The University of British Columbia and
Ritsumeikan University within the framework
outlined above, that the initial approval
be for a period of five years and that the
Academic Vice President report annually to
Senate on the program.
Carried
Continuing Education
Re-organization of the Centre for Continuing Education, Extra-Sessional
Studies and Guided Independent Study
The following report had been circulated for information:
"Introduction
Second to None (a Strategic Plan to Implement the Mission of The
University of British Columbia) stressed the significance of life-long
learning, both credit and non-credit.  It stated:
Much of the teaching and research at universities has a significant
impact on what people are doing in their jobs and professions. It
should be available to those who wish to keep current. But the
University has a more general obligation to contribute to the general
culture, social and political advancement and awareness of the
community, and offers courses in such areas as current affairs,
domestic and international economic development, the sciences, the
health sciences, and the arts.
The document also noted, however, that life-long learning activities are
carried out by many institutions in the Province. Thus, as with its
overall role in the province, UBC's role in life-long learning must be
seen in an overall provincial context.
In conformity with the principles stated in Second to None, the
University should vigorously engage in life-long learning activities
which are appropriate to its general mission and to its role in the
post-secondary education system in the Province. The purpose of the
proposals set out below is to provide a framework and environment in
which that can be done
I. Academic Objectives and Principles
(1) The University will continue to provide and to expand the
opportunity for students to take credit courses at times or in ways
other than those available during the day in the Winter Session. 9798.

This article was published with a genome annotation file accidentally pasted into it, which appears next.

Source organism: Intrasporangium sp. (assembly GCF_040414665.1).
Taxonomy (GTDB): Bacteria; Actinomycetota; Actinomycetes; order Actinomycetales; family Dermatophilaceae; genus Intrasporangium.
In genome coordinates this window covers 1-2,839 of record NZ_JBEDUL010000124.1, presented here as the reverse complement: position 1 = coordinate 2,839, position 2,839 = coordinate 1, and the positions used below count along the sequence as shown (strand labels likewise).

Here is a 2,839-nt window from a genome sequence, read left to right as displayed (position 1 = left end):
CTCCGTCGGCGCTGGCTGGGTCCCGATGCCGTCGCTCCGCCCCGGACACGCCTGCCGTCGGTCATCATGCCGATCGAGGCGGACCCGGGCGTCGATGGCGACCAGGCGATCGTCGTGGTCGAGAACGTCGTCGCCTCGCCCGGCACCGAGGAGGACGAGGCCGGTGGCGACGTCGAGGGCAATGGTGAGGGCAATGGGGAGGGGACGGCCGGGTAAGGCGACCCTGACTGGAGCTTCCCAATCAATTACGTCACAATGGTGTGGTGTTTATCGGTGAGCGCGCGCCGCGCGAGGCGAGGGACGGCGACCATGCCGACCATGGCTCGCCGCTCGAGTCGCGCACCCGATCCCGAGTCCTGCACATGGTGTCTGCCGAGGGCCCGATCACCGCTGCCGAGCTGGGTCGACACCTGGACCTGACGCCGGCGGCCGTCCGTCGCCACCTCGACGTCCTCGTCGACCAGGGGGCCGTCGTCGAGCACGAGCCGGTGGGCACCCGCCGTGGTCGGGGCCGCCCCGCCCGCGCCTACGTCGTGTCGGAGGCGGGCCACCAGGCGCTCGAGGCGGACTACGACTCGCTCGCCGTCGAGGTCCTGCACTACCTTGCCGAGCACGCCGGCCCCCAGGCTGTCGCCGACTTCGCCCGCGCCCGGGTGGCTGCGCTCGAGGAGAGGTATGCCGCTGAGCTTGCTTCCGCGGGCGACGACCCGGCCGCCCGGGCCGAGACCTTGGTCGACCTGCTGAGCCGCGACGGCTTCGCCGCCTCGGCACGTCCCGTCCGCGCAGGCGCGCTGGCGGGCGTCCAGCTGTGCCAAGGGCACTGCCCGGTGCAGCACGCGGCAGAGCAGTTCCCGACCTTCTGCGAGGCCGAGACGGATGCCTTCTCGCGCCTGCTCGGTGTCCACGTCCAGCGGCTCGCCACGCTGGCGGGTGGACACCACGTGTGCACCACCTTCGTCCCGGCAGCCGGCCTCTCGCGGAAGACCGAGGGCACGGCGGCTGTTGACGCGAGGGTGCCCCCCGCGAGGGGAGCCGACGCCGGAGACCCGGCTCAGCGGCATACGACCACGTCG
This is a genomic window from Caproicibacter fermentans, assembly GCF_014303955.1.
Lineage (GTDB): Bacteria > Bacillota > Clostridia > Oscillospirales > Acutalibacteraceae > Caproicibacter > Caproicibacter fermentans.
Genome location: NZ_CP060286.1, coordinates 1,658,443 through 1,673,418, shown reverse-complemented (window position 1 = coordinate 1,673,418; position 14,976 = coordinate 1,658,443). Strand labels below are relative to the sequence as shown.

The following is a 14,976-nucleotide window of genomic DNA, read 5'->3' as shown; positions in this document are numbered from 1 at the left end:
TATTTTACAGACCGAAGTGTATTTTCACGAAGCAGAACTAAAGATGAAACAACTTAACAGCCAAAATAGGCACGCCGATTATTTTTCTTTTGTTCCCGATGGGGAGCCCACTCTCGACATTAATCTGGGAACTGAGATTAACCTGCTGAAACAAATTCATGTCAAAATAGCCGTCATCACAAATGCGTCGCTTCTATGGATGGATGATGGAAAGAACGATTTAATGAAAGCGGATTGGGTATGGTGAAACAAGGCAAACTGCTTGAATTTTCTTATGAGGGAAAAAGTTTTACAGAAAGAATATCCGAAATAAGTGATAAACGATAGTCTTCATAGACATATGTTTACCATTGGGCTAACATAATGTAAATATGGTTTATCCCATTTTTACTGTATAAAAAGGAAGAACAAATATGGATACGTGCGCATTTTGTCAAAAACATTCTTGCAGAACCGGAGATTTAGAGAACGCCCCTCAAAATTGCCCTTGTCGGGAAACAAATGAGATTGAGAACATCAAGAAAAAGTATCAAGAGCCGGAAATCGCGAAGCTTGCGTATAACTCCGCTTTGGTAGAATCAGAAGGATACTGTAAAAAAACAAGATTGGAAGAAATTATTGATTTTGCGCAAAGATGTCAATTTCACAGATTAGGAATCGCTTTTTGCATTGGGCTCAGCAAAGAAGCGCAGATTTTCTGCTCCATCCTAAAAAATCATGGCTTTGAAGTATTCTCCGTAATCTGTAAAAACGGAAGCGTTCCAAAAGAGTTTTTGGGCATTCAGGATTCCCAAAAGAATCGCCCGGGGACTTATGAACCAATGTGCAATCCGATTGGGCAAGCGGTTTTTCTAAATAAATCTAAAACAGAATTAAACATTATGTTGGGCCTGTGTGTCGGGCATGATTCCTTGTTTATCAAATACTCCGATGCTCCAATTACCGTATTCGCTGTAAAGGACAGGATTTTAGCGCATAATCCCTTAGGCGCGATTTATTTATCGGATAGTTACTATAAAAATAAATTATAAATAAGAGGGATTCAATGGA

May 23, 1990
Continuing Education
Re-organization of the Centre for Continuing Education, Extra-Sessional
Studies and Guided Independent Study
I. Academic Objectives and Principles (continued)
(2) Whatever the administrative arrangements for the delivery of credit
courses at times or in ways other than during the day in Winter
Session, the responsibility for all academic aspects of these
activities rests with the faculties and Senate.
(3) All non-credit education offered by the University should be at a
level that is compatible with the academic objectives of a
university of the stature of UBC, and should be responsive to those
aspects of community interest and demand which are congruent with
such academic objectives.
II Administrative Structure
(1) An Associate Vice-President for Continuing Studies shall be
appointed. The person appointed to that position shall initially
also hold the position of Director of the Centre for Continuing
Education.
(2) The Associate Vice-President for Continuing Studies shall take
responsibility for the Centre for Continuing Education,
Extra-Sessional Studies, and Guided Independent Study; and,
subject to the approval of the Academic Vice President and Provost,
if he or she deems it expedient, restructure those units so as to
more effectively carry out their academic roles.
(3) The Associate Vice-President shall seek to increase the range and
quality of the activities of the units for which he or she has
responsibility and shall seek to involve all academic units more
actively in those functions. He or she shall work to identify the
areas of conqruence between the mission of the University and the
interests of the community in order to initiate and extend programs
and activities in those areas.
(4) The Associate Vice-President with the advice of the Senate
Committee on Continuing Education shall recommend policies and
establish procedures designed to provide incentives for all
academic units to increase their participation in continuing
studies, both credit and non-credit. The policies and procedures
shall include provision for integrating planning for evening,
spring and summer courses and programs with planning for the
offering of courses and programs at the "normal times" in the
winter session.
(5) The Associate Vice-President, on request, shall make available to